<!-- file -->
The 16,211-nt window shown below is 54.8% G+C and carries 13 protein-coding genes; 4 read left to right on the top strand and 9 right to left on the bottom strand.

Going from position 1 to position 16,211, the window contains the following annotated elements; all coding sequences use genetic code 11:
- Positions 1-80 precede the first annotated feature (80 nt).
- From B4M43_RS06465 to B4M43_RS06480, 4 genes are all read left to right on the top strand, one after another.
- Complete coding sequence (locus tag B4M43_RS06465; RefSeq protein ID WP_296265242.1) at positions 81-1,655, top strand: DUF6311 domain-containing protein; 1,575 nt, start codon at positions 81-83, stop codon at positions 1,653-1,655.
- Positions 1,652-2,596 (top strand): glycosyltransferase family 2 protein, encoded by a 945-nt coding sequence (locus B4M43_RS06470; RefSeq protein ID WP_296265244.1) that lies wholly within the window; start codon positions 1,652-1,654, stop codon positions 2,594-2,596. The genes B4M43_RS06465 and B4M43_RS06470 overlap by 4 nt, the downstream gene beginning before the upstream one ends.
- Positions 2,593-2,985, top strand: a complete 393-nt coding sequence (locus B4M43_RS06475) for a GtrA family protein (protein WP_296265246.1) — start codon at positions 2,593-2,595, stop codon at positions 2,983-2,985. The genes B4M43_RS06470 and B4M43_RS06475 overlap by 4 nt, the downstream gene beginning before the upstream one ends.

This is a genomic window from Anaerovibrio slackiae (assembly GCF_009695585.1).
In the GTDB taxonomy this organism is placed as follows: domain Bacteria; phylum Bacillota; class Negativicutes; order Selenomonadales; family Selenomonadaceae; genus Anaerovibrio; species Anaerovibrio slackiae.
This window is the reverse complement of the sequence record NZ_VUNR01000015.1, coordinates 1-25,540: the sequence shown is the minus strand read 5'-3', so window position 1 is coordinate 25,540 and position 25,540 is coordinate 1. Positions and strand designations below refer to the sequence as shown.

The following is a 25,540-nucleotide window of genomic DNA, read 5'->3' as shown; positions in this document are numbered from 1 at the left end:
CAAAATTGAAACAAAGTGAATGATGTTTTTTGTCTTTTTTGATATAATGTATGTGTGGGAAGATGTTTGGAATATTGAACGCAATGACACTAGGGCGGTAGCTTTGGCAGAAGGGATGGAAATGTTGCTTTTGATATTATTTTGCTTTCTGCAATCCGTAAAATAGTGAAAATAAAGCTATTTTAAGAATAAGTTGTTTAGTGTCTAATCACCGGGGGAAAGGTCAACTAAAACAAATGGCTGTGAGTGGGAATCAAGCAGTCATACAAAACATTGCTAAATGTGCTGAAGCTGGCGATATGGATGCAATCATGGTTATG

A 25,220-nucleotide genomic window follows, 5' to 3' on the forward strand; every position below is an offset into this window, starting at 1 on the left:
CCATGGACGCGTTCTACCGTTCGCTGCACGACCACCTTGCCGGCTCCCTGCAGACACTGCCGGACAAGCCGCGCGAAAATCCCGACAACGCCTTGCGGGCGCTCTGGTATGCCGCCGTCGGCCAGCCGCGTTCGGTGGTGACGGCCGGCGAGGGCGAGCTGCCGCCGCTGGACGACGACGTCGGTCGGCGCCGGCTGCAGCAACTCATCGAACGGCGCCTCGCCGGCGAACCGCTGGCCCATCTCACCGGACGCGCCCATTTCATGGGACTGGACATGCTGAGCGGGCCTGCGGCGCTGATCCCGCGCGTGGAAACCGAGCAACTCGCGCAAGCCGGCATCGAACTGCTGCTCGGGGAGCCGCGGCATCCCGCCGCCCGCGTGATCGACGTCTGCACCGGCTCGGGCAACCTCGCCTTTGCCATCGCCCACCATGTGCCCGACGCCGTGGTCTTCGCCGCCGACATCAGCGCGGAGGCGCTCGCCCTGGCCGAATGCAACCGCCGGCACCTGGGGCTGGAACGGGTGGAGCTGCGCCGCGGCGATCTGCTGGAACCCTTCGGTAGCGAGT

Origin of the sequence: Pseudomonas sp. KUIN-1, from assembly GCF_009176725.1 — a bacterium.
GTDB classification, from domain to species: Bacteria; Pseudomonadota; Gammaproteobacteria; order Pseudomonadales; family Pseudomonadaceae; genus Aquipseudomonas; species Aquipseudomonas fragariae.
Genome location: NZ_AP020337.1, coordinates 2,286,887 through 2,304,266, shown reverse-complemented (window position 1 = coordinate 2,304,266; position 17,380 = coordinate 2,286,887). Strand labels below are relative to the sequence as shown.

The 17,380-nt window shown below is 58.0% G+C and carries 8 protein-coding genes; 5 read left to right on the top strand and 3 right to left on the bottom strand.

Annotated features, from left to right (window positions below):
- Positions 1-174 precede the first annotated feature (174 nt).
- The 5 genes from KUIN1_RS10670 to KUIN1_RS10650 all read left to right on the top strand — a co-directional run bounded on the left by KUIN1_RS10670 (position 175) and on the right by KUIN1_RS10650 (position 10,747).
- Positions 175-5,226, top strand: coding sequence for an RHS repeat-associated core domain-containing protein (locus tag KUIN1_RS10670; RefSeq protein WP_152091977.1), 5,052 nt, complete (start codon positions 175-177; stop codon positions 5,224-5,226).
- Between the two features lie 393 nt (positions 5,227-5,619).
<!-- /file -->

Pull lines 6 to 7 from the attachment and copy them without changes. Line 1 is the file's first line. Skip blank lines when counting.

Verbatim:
- Positions 1,652-2,596 (top strand): glycosyltransferase family 2 protein, encoded by a 945-nt coding sequence (locus B4M43_RS06470; RefSeq protein ID WP_296265244.1) that lies wholly within the window; start codon positions 1,652-1,654, stop codon positions 2,594-2,596. The genes B4M43_RS06465 and B4M43_RS06470 overlap by 4 nt, the downstream gene beginning before the upstream one ends.
- Positions 2,593-2,985, top strand: a complete 393-nt coding sequence (locus B4M43_RS06475) for a GtrA family protein (protein WP_296265246.1) — start codon at positions 2,593-2,595, stop codon at positions 2,983-2,985. The genes B4M43_RS06470 and B4M43_RS06475 overlap by 4 nt, the downstream gene beginning before the upstream one ends.